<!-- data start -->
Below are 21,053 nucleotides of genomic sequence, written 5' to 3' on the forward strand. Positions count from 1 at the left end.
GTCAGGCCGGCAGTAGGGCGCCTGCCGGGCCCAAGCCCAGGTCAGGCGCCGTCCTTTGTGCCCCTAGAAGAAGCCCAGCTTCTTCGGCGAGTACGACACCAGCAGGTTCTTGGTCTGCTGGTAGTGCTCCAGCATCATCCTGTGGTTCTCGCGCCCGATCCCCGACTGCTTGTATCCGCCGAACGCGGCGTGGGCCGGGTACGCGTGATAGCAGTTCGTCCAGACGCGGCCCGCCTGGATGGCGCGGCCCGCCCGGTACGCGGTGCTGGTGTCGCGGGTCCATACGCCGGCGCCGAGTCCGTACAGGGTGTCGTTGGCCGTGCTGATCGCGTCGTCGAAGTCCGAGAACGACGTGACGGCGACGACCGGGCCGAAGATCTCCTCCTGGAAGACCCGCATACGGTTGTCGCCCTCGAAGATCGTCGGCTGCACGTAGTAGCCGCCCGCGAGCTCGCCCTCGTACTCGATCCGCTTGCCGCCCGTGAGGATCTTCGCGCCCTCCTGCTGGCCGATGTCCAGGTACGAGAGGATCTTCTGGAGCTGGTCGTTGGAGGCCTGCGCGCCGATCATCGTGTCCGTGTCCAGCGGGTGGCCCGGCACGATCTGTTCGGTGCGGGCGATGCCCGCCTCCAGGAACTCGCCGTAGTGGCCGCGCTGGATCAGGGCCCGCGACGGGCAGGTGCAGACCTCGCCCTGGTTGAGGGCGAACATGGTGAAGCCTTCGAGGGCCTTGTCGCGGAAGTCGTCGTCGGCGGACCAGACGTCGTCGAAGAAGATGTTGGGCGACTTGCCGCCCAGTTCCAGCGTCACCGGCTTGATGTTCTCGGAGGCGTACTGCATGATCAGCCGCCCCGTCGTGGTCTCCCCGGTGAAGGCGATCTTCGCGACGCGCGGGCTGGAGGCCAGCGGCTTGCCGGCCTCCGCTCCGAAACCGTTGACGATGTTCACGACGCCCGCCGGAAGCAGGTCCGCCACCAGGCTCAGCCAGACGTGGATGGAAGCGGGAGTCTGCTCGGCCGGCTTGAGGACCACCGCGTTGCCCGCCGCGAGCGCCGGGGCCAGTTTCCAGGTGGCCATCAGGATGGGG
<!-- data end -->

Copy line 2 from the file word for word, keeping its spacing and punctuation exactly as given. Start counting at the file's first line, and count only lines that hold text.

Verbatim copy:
GTCAGGCCGGCAGTAGGGCGCCTGCCGGGCCCAAGCCCAGGTCAGGCGCCGTCCTTTGTGCCCCTAGAAGAAGCCCAGCTTCTTCGGCGAGTACGACACCAGCAGGTTCTTGGTCTGCTGGTAGTGCTCCAGCATCATCCTGTGGTTCTCGCGCCCGATCCCCGACTGCTTGTATCCGCCGAACGCGGCGTGGGCCGGGTACGCGTGATAGCAGTTCGTCCAGACGCGGCCCGCCTGGATGGCGCGGCCCGCCCGGTACGCGGTGCTGGTGTCGCGGGTCCATACGCCGGCGCCGAGTCCGTACAGGGTGTCGTTGGCCGTGCTGATCGCGTCGTCGAAGTCCGAGAACGACGTGACGGCGACGACCGGGCCGAAGATCTCCTCCTGGAAGACCCGCATACGGTTGTCGCCCTCGAAGATCGTCGGCTGCACGTAGTAGCCGCCCGCGAGCTCGCCCTCGTACTCGATCCGCTTGCCGCCCGTGAGGATCTTCGCGCCCTCCTGCTGGCCGATGTCCAGGTACGAGAGGATCTTCTGGAGCTGGTCGTTGGAGGCCTGCGCGCCGATCATCGTGTCCGTGTCCAGCGGGTGGCCCGGCACGATCTGTTCGGTGCGGGCGATGCCCGCCTCCAGGAACTCGCCGTAGTGGCCGCGCTGGATCAGGGCCCGCGACGGGCAGGTGCAGACCTCGCCCTGGTTGAGGGCGAACATGGTGAAGCCTTCGAGGGCCTTGTCGCGGAAGTCGTCGTCGGCGGACCAGACGTCGTCGAAGAAGATGTTGGGCGACTTGCCGCCCAGTTCCAGCGTCACCGGCTTGATGTTCTCGGAGGCGTACTGCATGATCAGCCGCCCCGTCGTGGTCTCCCCGGTGAAGGCGATCTTCGCGACGCGCGGGCTGGAGGCCAGCGGCTTGCCGGCCTCCGCTCCGAAACCGTTGACGATGTTCACGACGCCCGCCGGAAGCAGGTCCGCCACCAGGCTCAGCCAGACGTGGATGGAAGCGGGAGTCTGCTCGGCCGGCTTGAGGACCACCGCGTTGCCCGCCGCGAGCGCCGGGGCCAGTTTCCAGGTGGCCATCAGGATGGGG